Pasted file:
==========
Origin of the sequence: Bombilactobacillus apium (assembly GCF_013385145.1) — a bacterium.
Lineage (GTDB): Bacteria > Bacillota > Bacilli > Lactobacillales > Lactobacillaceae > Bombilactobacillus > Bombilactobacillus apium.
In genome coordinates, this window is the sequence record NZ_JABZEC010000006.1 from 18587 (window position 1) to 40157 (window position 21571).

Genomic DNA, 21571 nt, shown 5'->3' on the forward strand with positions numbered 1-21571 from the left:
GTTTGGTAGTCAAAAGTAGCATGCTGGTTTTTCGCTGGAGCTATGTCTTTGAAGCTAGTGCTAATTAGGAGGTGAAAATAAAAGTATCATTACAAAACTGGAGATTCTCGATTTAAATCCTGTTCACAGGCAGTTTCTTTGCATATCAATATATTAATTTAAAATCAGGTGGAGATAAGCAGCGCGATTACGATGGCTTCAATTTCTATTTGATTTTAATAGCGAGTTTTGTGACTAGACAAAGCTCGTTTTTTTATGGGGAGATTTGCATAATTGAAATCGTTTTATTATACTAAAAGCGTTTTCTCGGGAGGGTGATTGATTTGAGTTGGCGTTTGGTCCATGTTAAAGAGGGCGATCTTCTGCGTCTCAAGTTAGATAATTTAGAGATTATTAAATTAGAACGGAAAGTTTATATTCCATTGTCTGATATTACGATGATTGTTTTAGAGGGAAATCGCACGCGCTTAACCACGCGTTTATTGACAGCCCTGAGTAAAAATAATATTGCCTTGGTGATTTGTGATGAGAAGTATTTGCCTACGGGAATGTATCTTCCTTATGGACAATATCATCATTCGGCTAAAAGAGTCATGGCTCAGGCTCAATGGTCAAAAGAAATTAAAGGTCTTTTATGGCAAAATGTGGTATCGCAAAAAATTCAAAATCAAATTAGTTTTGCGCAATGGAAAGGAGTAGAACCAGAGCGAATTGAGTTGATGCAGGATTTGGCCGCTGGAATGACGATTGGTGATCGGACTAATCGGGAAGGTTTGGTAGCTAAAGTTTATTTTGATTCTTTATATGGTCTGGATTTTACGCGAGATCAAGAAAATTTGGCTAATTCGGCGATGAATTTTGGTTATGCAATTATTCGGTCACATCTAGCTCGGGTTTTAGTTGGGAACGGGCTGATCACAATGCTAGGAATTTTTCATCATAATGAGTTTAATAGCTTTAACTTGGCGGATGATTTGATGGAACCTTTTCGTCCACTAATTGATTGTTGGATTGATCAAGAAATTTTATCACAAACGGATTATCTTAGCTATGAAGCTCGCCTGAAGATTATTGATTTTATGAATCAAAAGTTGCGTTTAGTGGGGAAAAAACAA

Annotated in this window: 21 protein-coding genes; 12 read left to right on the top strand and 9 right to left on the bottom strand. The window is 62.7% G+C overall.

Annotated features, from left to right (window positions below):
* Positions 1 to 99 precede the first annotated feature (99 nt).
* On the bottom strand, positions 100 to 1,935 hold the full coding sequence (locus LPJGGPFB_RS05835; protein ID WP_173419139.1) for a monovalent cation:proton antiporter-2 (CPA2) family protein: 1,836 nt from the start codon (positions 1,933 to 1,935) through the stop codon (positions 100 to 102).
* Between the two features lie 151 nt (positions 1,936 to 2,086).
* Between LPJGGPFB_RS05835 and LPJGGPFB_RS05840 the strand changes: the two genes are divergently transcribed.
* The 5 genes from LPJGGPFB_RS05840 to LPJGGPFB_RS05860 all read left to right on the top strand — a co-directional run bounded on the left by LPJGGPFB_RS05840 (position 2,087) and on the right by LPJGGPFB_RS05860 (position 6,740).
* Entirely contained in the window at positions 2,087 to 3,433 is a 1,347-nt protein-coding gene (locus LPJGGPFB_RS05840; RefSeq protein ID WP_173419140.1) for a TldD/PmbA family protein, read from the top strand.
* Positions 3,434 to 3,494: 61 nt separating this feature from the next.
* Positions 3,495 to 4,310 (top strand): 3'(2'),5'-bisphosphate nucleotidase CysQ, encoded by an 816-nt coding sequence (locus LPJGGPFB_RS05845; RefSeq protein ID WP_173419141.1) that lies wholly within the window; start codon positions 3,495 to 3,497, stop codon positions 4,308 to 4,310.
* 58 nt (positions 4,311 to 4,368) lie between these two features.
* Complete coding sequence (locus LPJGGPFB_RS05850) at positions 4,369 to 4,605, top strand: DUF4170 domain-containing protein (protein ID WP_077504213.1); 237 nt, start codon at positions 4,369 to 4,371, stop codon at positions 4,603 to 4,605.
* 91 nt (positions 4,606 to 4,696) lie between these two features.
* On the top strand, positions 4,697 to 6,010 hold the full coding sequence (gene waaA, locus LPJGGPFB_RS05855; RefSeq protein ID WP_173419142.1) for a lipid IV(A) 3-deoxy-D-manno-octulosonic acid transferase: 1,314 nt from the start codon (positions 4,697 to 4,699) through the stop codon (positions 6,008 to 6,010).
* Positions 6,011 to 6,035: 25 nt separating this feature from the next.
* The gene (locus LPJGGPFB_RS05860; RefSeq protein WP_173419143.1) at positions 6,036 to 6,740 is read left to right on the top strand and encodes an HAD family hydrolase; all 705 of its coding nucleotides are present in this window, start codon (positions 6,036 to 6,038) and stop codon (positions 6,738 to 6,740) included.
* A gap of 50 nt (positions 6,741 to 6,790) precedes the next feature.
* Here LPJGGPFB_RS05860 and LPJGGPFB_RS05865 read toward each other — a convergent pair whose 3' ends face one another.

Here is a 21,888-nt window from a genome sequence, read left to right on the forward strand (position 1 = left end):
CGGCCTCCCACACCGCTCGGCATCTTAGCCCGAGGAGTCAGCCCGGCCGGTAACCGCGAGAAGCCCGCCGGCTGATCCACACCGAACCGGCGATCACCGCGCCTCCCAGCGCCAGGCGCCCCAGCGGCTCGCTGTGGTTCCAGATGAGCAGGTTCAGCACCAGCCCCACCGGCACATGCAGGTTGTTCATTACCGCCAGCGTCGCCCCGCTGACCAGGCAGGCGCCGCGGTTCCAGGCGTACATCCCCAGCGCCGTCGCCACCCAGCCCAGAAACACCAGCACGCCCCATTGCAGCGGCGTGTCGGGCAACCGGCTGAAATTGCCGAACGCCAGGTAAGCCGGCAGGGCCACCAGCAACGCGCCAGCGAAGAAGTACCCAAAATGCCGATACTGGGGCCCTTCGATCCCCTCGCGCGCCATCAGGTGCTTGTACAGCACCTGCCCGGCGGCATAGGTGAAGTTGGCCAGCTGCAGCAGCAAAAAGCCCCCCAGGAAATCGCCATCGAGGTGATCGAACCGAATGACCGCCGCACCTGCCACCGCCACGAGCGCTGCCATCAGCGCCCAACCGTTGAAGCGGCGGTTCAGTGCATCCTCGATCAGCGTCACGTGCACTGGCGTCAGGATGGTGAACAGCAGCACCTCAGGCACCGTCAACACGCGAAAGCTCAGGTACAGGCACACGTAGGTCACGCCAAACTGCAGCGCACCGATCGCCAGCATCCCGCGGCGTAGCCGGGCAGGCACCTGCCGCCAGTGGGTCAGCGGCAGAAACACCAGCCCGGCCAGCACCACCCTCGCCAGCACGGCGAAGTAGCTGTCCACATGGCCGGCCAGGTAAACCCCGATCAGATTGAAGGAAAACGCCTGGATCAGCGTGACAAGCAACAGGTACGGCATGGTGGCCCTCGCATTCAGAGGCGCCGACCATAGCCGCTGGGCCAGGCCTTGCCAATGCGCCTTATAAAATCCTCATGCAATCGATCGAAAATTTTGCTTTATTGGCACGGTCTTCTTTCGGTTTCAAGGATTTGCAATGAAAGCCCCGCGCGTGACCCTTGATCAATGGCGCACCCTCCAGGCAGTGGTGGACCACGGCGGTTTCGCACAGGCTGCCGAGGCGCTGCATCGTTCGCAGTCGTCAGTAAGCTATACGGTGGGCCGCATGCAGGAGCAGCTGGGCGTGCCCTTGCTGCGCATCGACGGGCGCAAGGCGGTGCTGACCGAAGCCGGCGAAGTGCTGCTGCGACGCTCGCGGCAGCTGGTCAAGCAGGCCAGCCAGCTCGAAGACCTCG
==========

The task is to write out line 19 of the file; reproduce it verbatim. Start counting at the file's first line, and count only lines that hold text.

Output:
* On the top strand, positions 4,697 to 6,010 hold the full coding sequence (gene waaA, locus LPJGGPFB_RS05855; RefSeq protein ID WP_173419142.1) for a lipid IV(A) 3-deoxy-D-manno-octulosonic acid transferase: 1,314 nt from the start codon (positions 4,697 to 4,699) through the stop codon (positions 6,008 to 6,010).